And now, you probably think that this could have been done with the dev tools of your browser quite simply, and you are right. But these easy steps were there to show you the basics of Charles and proxying. These things can also be used for smartphone applications and that’s what we will see now.

…that will be used in a smartphone App?

Charles Proxy now also comes as an iOS application. With it, you can specify which hostnames to include or exclude in the recording (for example, only the requests to the server of your application), same for SSL Proxying. To install certificates, follow the instructions.

The Charles proxy app is quite a recent application, and it’s not possible to modify the responses received. Maybe that it will be added soon as a new feature. So if you want to edit responses, you’ll need to use the Desktop version of Charles proxy. Lucky you, you already installed it before. If not, better late than never.

Your smartphone must be on the same local Network (if using the same WiFi then it should be ok) in order to be able to capture the traffic from the smartphone. In Charles, go to Help then Local IP Addresses.

You will find the IP address that needs to be used as the manual proxy in your WiFi access settings on the smartphone. Here, with an iPhone, using default Port 8888 used by Charles.

That’s it, flows should be displayed in your Charles Proxy. You also need to install the Charles certificate on the Smartphone. Procedure is explained in Help/SSL Proxying menu. Let me copy/paste it for you: “Configure your device to use Charles as its HTTP proxy on 192.168.2.1:8888, then browse to chls.pro/ssl to download and install the certificate. Note that on iOS 10 and later you must then go into Settings > General > About > Certificate Trust Settings and enable the Charles certificate to be trusted.

Just like at the beginning of this article, right click on a flow then “Enable SSL proxying” may be needed.

Voilà.

OK, so now you know how to display the http/s traffic. What could we do with this?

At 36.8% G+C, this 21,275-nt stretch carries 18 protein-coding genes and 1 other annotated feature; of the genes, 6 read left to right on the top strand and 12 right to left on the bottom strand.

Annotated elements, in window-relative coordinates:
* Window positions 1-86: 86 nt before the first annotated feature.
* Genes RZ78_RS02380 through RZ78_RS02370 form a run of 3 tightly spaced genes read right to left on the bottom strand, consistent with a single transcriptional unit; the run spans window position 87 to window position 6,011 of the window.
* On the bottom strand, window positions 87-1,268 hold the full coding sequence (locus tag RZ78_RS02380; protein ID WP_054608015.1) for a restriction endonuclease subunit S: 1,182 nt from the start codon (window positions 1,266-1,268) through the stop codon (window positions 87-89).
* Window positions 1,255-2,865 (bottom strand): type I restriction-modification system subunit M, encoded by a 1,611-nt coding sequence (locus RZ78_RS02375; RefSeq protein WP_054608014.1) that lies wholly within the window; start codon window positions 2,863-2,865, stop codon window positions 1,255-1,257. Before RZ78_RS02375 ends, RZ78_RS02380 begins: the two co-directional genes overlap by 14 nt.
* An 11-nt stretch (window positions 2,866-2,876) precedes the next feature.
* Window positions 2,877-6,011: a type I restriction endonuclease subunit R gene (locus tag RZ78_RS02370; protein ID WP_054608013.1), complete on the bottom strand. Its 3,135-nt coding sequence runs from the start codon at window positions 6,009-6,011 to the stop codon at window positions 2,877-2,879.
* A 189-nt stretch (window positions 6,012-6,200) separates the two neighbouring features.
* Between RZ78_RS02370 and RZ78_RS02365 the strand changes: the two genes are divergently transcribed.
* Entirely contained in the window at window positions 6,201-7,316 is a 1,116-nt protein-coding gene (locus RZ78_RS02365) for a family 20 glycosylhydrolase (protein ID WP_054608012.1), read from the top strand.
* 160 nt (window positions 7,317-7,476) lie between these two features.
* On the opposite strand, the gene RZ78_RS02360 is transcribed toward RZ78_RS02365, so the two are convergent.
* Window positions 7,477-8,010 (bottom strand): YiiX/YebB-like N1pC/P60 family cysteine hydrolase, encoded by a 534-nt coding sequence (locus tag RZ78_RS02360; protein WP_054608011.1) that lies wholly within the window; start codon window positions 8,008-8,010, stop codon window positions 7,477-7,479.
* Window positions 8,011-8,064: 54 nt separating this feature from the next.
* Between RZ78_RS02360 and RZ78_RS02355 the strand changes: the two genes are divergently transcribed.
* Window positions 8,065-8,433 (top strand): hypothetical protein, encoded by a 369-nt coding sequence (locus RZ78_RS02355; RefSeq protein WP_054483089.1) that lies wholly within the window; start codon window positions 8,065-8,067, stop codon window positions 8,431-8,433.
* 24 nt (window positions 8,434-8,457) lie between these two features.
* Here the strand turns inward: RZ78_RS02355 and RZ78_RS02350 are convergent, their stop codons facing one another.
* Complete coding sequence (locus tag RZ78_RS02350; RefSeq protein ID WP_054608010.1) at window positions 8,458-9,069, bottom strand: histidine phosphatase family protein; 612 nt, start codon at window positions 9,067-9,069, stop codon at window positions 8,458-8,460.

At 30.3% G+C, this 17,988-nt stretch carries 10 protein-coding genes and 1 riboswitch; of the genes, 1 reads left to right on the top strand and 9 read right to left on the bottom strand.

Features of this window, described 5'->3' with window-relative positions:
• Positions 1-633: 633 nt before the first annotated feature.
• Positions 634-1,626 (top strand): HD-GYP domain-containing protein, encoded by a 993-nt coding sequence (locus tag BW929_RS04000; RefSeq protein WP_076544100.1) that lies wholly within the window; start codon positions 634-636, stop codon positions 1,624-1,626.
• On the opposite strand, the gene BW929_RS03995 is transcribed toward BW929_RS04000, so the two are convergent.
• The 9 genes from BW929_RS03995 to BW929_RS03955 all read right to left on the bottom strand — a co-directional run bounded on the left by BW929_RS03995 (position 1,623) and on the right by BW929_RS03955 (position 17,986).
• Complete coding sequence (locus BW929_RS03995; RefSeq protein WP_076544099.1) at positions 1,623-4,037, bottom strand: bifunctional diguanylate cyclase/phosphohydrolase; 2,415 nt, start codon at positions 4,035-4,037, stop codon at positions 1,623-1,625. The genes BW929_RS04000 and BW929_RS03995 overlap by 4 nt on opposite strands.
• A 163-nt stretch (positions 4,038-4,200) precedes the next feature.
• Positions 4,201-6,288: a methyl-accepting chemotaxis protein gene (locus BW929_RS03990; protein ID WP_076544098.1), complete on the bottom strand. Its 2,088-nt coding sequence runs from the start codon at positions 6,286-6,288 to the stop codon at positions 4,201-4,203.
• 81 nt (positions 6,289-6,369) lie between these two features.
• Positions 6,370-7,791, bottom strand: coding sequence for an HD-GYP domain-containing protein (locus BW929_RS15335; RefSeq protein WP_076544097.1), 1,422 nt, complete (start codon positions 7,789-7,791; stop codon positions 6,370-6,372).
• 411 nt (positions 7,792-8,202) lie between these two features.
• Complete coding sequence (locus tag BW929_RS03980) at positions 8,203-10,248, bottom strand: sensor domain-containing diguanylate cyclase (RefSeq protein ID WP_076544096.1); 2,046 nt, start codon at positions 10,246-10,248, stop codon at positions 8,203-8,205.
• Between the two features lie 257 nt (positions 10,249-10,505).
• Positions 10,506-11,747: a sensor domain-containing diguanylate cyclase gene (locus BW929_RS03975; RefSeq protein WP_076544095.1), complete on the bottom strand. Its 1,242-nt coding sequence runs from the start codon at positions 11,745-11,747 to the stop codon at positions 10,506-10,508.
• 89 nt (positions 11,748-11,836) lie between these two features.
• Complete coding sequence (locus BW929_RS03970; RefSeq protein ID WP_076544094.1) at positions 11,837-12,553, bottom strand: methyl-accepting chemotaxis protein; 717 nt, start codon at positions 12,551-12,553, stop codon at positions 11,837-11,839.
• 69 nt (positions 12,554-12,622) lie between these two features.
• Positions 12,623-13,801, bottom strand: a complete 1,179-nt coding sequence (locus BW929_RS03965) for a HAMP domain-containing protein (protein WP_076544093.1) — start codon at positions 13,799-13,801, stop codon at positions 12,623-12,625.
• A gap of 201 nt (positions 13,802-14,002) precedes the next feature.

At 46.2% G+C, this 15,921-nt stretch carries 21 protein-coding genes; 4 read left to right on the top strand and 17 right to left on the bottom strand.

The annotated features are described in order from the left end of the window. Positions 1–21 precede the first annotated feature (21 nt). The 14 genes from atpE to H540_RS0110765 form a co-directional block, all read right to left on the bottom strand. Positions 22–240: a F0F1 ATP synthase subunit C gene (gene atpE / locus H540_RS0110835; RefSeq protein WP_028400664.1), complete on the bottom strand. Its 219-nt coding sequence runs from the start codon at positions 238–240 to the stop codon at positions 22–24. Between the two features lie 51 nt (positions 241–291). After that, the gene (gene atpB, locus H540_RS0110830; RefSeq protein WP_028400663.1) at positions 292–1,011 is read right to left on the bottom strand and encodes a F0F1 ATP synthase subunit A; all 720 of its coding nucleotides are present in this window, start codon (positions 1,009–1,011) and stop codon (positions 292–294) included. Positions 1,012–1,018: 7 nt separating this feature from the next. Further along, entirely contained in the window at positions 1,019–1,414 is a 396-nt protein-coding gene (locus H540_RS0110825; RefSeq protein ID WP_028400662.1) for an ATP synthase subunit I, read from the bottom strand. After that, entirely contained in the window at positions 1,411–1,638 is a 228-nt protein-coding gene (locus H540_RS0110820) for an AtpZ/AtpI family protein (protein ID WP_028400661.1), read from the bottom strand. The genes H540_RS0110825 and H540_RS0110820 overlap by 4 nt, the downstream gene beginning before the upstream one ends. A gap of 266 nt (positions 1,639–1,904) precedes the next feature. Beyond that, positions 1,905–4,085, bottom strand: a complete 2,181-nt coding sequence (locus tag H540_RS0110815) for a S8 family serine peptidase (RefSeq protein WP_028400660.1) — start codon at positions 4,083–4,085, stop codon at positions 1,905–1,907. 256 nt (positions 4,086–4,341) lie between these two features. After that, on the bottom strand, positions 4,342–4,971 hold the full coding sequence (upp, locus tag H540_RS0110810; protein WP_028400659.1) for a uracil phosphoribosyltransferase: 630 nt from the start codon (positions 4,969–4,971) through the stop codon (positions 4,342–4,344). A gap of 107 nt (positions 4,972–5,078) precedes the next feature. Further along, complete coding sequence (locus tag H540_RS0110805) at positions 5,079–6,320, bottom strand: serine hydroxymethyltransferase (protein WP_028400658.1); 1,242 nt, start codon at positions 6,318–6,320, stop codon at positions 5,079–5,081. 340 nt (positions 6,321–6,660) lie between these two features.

Filter and alter request or response

When you test, it’s not always easy to display what you want. Depending on the testability of your product, it can be hard to check all corner cases if the production back-end must be used and cannot be tricked.

With a proxy, you can change what will be displayed.

Let’s see what kind of data a weather application sends; for example, the one I may use almost every day before going out with my bike: rainToday. Hopefully one that doesn’t use certificate Spinning, otherwise our goal would be harder to reach.

Select a town when it’s raining….

…and see what is captured by Charles. Requests to weatherpro.consumer.meteogroup.com should appear in the application, then I suggest you to add a filter in order to not display other requests.

And when you select a town, you will see that 2 requests has been sent:

  • a GET /weatherpro/RainService.php?method=getRainChart&areaID=UWZFR4562
  • A GET /weatherpro/WeatherServiceFeed.php?format=xml&lid=1837351&mode=observation

Display the response of the first one, and you will see a json similar to this one:

{
"precAngle": 18,
"domainMax": 100,
"domainMin": 0,
"avg": [36, 36, 35, 35, 35, 35, 36, 36, 36, 36, 36, 36, 36, 36, 36, 36, 36, 36, 35, 35, 35, 35, 35, 35, 35, 35, 35, 35, 35, 35, 35, 35, 35, 35, 35, 35, 35, 35, 35, 35, 35, 35, 35, 35, 35, 35, 35, 34, 34, 34, 34, 33, 33, 33, 33, 32, 32, 32, 31, 31, 31],
"min": [32, 32, 32, 32, 32, 32, 33, 34, 34, 35, 35, 35, 35, 35, 35, 35, 35, 35, 34, 34, 34, 34, 34, 34, 34, 34, 34, 35, 35, 35, 35, 35, 35, 34, 34, 34, 33, 32, 32, 31, 30, 29, 28, 27, 26, 25, 24, 23, 22, 22, 21, 20, 20, 20, 19, 19, 19, 19, 18, 18, 17],